WE often talk about the impact a male ally can have in the quest for gender equality in sport. How often have we lauded statements from Andy Murray, straight off the cuff, challenging a sexist comment or statement? For me, that is the perfect male ally.

We now have another in the shape of father Simon Kemp, who recently challenged a sports retailer on their marketing of Scotland’s football shirt and highlighted that everyday sexism that still exists.

I hope most sports have a male ally. For women playing football in England, they have a whole team behind them. Lewes United, who you may recall made media headlines a few season ago announcing they were putting their male and female players on equal pay, have hit the headlines again.

Lewes Utd are now challenging the FA to look at the level of prize money issued to women in comparison with men and suggesting that a radical increase in the women’s FA Cup prize fund is required. Highlighting the current inequality, they used the analogy of explaining to your children why men are paid more than women for doing the same job. The club’s board deserve credit for this – let’s be honest, you don’t give your son more pocket money than your daughter based on their gender.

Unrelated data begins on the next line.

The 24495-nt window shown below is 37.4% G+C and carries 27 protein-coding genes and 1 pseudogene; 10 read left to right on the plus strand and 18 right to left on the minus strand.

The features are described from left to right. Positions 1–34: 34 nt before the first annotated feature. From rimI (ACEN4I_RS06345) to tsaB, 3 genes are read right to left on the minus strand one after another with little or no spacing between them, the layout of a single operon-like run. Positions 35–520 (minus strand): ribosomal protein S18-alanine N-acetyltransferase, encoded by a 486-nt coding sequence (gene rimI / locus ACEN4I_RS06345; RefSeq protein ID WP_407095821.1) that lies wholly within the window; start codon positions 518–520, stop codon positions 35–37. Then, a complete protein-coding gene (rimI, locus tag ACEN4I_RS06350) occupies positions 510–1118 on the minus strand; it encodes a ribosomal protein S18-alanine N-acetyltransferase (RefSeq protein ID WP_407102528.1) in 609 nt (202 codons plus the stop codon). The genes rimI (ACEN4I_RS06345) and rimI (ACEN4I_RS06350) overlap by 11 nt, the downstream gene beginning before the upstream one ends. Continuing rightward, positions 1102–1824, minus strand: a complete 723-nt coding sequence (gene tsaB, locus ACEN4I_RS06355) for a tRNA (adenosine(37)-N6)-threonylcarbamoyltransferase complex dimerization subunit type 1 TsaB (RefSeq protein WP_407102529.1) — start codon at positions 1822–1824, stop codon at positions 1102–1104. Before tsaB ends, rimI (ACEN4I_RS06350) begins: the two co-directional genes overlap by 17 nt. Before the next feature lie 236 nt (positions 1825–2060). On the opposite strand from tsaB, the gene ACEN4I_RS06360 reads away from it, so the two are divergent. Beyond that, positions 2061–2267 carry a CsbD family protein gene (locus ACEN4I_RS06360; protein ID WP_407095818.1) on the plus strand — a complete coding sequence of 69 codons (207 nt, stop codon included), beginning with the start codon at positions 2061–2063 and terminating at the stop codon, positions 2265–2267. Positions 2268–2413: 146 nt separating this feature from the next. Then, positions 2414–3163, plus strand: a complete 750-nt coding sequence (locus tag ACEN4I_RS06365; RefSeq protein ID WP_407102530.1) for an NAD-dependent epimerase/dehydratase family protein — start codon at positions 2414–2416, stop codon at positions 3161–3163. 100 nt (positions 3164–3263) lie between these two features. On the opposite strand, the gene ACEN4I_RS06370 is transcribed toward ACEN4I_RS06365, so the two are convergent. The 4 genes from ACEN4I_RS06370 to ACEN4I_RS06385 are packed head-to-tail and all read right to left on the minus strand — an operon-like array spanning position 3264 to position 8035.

Also, for the first two months of this football season, both their male and female teams took to the field showing their support for the amazing #WhatIf campaign, displaying the hashtag on the front of their tops. This campaign has made a significant impact in sport in general and several organisations pledged their support prior to the launch to make some of the #WhatIf pledges become reality. I look forward to the benefits that women in sport will reap from this.

Some quick facts: the total FA Cup prize fund for men’s teams is

£30.25 million. The equivalent for women’s teams is £250,000. The women’s total is less than 1% of the men’s. The amount paid to the losing men’s teams in the first two rounds of the FA Cup is £291,600 – more than the total prize money paid to all of the winning teams in the women’s FA Cup.

It is food for thought and time for change.